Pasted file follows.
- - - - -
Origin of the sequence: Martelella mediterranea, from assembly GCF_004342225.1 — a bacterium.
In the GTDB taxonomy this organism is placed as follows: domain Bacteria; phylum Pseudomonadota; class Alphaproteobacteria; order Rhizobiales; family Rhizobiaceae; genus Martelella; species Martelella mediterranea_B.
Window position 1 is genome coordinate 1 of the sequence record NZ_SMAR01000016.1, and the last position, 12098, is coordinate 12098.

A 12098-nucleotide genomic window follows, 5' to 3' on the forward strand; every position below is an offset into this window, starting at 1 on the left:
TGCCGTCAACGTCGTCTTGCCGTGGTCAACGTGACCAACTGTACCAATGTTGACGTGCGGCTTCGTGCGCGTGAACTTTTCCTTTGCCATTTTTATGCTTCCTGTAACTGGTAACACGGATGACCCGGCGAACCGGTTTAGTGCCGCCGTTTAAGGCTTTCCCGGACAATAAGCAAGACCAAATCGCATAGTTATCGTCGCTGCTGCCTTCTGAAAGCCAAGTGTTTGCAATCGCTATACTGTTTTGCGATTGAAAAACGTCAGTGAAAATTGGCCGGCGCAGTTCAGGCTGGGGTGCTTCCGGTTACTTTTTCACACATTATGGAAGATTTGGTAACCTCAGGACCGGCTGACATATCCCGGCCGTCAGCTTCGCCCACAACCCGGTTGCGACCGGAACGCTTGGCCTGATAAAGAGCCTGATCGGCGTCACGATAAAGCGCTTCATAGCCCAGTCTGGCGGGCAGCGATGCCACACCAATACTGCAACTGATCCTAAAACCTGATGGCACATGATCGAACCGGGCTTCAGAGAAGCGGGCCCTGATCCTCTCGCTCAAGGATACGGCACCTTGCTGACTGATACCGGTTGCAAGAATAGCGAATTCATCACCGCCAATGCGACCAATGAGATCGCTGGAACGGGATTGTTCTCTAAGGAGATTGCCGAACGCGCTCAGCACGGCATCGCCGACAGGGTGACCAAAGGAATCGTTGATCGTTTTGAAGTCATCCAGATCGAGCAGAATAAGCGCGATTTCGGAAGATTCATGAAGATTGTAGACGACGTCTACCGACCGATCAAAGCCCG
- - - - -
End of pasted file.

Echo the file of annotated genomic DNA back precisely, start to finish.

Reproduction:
Origin of the sequence: Martelella mediterranea, from assembly GCF_004342225.1 — a bacterium.
In the GTDB taxonomy this organism is placed as follows: domain Bacteria; phylum Pseudomonadota; class Alphaproteobacteria; order Rhizobiales; family Rhizobiaceae; genus Martelella; species Martelella mediterranea_B.
Window position 1 is genome coordinate 1 of the sequence record NZ_SMAR01000016.1, and the last position, 12098, is coordinate 12098.

A 12098-nucleotide genomic window follows, 5' to 3' on the forward strand; every position below is an offset into this window, starting at 1 on the left:
TGCCGTCAACGTCGTCTTGCCGTGGTCAACGTGACCAACTGTACCAATGTTGACGTGCGGCTTCGTGCGCGTGAACTTTTCCTTTGCCATTTTTATGCTTCCTGTAACTGGTAACACGGATGACCCGGCGAACCGGTTTAGTGCCGCCGTTTAAGGCTTTCCCGGACAATAAGCAAGACCAAATCGCATAGTTATCGTCGCTGCTGCCTTCTGAAAGCCAAGTGTTTGCAATCGCTATACTGTTTTGCGATTGAAAAACGTCAGTGAAAATTGGCCGGCGCAGTTCAGGCTGGGGTGCTTCCGGTTACTTTTTCACACATTATGGAAGATTTGGTAACCTCAGGACCGGCTGACATATCCCGGCCGTCAGCTTCGCCCACAACCCGGTTGCGACCGGAACGCTTGGCCTGATAAAGAGCCTGATCGGCGTCACGATAAAGCGCTTCATAGCCCAGTCTGGCGGGCAGCGATGCCACACCAATACTGCAACTGATCCTAAAACCTGATGGCACATGATCGAACCGGGCTTCAGAGAAGCGGGCCCTGATCCTCTCGCTCAAGGATACGGCACCTTGCTGACTGATACCGGTTGCAAGAATAGCGAATTCATCACCGCCAATGCGACCAATGAGATCGCTGGAACGGGATTGTTCTCTAAGGAGATTGCCGAACGCGCTCAGCACGGCATCGCCGACAGGGTGACCAAAGGAATCGTTGATCGTTTTGAAGTCATCCAGATCGAGCAGAATAAGCGCGATTTCGGAAGATTCATGAAGATTGTAGACGACGTCTACCGACCGATCAAAGCCCG